Rogue Singularity at PAX Australia 2017
Committing to events was also a great tool to keep us moving. We've shown Rogue at PAX Australia several times now, and each time the couple of months before the show has been incredibly stressful. (We've actually written a primer for first-time PAX exhibitors on Gamasutra previously.) Getting the current build polished up so that we have something to show the public was hard but necessary. The effort and expense that go into preparing a booth space are an investment—one year we even had official PAX pins made—and that investment will be wasted if you don't have a functional game.
Looking back, those pre-PAX crunch periods were probably the most productive times in Rogue's entire development. It damned near killed us, but it kept the project moving along.
Committing to Early Access on Steam has been a very mixed experience for us. It certainly has its benefits, but we strongly urge all small indie devs to weigh up all of the pros and cons before committing to Early Access. The positive aspects are obvious, of course, and we would never deny that having real-world players enjoying our game and giving us feedback has helped to improve it.
That said, Early Access really is a commitment, an agreement between you and your players to keep updating the game, preferably on a regular schedule. Fail to hold up your end of the bargain and you risk alienating your players. I have friends in the industry who launched games in Early Access and committed to punishing update schedules—fortnightly like we did, or even weekly—and after exhausting themselves meeting that update schedule for months, they've found a major bug or caught the flu and ended up missing just one update. That single missed deadline nearly always resulted in a noticeable drop-off in the player count.
The ingame leaderboard machine, one of the social elements of Rogue Singularity
There are also marketing considerations to keep in mind. When you're finally ready to do your official release, you need everybody playing it at around the same time because that's when people are going to be sharing it, and talking about it, and streaming it. This will maximise your exposure, increase the likelihood that your game will trend of social media and reach a critical mass of media coverage that should result in strong sales.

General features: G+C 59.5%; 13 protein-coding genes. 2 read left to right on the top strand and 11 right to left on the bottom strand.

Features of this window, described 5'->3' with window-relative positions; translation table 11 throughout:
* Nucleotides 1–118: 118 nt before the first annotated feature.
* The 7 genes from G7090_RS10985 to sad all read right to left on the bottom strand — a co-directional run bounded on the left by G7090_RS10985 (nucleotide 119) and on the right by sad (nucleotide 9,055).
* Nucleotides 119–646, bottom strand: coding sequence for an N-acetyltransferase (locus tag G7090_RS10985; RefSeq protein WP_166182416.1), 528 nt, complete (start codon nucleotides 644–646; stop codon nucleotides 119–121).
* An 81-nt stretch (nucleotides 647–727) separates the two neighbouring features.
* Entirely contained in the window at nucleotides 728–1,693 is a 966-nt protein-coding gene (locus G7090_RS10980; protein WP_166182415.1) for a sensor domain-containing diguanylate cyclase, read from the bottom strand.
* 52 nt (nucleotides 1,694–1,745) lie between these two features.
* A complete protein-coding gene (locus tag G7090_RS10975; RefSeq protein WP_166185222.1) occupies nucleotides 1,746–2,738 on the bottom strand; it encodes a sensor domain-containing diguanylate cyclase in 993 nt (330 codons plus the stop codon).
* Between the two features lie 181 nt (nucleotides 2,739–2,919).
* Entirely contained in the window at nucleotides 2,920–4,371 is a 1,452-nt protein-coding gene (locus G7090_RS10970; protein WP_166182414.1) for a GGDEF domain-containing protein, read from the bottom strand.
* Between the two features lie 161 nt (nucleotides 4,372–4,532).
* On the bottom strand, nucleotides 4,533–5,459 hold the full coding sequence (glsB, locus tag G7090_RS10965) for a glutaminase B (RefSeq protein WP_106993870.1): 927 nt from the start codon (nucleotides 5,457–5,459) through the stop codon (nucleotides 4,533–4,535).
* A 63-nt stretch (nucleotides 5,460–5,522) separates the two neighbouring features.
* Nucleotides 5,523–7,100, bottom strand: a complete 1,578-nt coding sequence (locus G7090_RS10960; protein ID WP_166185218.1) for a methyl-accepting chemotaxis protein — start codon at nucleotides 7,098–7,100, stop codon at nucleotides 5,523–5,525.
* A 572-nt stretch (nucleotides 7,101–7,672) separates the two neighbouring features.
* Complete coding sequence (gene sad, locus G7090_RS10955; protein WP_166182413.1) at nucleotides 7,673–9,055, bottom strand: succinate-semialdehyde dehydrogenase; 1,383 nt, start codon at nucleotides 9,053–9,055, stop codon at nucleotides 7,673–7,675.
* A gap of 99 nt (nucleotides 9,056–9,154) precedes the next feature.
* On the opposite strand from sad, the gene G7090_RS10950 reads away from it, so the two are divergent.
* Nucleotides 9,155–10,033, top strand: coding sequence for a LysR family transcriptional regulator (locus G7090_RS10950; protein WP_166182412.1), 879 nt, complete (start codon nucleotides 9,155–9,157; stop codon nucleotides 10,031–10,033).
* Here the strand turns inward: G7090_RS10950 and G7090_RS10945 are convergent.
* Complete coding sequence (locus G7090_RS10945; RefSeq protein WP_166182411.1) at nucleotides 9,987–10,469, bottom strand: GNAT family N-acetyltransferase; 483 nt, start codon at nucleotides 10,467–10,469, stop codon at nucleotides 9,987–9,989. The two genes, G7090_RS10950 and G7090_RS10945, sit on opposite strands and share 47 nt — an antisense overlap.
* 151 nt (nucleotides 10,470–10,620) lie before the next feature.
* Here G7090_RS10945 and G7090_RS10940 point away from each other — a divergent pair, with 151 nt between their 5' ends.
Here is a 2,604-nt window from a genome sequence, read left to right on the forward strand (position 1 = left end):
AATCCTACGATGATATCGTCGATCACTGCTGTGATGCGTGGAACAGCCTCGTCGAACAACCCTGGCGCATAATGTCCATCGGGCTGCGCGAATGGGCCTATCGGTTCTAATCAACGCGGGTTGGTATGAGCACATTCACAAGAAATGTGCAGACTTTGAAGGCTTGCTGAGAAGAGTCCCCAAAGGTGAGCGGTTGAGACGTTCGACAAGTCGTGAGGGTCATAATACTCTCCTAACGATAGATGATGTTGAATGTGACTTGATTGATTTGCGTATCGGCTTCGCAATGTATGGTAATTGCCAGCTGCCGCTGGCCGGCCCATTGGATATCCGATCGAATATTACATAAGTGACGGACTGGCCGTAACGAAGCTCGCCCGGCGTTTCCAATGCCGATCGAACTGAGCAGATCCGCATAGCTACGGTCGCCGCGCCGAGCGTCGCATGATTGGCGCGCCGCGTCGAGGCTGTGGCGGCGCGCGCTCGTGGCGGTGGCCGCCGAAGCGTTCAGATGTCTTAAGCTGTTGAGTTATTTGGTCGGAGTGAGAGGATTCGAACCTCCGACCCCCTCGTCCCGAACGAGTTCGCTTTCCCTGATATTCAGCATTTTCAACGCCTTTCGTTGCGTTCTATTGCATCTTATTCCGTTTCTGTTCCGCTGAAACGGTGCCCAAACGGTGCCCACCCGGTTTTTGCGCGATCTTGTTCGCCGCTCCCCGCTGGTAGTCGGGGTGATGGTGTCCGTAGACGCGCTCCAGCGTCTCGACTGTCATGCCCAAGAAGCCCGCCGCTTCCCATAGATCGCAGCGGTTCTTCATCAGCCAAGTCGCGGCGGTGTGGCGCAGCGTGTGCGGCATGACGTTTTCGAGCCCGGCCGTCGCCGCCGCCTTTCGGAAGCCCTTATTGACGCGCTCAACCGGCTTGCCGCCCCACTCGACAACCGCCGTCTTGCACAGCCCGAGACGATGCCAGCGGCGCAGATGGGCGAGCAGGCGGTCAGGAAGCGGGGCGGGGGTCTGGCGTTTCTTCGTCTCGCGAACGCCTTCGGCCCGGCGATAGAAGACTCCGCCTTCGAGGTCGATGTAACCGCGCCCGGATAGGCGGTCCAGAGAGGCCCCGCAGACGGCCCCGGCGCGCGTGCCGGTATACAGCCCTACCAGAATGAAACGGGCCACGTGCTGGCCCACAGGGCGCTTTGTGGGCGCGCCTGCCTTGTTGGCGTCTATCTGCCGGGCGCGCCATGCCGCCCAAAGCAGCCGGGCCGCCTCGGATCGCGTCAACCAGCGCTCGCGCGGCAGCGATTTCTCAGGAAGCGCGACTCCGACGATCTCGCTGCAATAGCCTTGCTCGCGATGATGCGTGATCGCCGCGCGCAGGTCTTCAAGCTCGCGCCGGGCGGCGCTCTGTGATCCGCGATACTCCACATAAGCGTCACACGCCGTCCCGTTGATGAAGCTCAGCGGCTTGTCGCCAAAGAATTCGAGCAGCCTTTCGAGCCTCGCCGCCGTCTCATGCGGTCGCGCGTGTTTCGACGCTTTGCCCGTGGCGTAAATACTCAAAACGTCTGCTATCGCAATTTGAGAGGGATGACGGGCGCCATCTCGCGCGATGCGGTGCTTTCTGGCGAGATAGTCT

Drawing your launch out over months of Early Access can rob you of that momentum. Too many developers get a lot of press attention when they first launch into Early Access, but by the time they are ready to release that interest has died down. Players, too, will lose interest given enough time in Early Access. Even our game, with its theoretically endless procedural levels, will only hold a player's attention so so long, and even the most hardcore fan will eventually take all the enjoyment from your game that they can.
We deliberately downplayed our Early Access release, because you don't get a second chance to make a good first impression. When you go to the games press and ask them to check out your game, if they already covered your Early Access launch they will ask you, with good reason, ‘what's so special about this release?'. Telling them that this time it's the real deal, the absolutely official version 1.0 release, will lead to many of them just shrugging and ignoring you unless you have something that makes a splash for the full release.
As such, you should ask yourself what you are hoping Early Access will achieve. Whatever benefits it provides, you need to remember that there will be drawbacks as well, and only you can decide if it's worth it.
It's tempting to answer “no”, but that's a little simplistic. You need to be really real about it, doing this kind of work, and the reality is that it's sometimes really brutal. You have to be willing to compromise, throw features overboard when they're not working, and just generally be brutal to your beloved electronic baby.
However, if you keep your scope modest and achievable, commit to the decisions you make, remember that your time has value, come up with strategies to keep progress rolling, and make an informed decision about whether or not to do Early Access, it is possible.
To get a taste of what no-budget part time game development can be like, I recommend trying out a game jam event, such as Global Game Jam. A jam compresses the entire development process down to one weekend, or sometimes an even shorter time, forcing participants to make hard choices quickly and to ruthlessly cut ideas that aren't working. If you find that you thrive in such a high pressure environment, maybe spare time game dev is for you.
We were lucky enough to have Nintendo show interest in Rogue Singularity and they exhibited Rogue at the Nintendo booth at PAX Australia 2017. Through this event and others, we have been building up and good relationship with Nintendo, and their support will definitely make the final stages of development easier. Being exhibited by Nintendo is rare and kind of like winning the indie game dev lottery, though, so you can't plan for it. The best you can do is make the best game you can and hope that a publisher finds out about it and likes it.
Now, if you'll excuse us, we have a game to finish.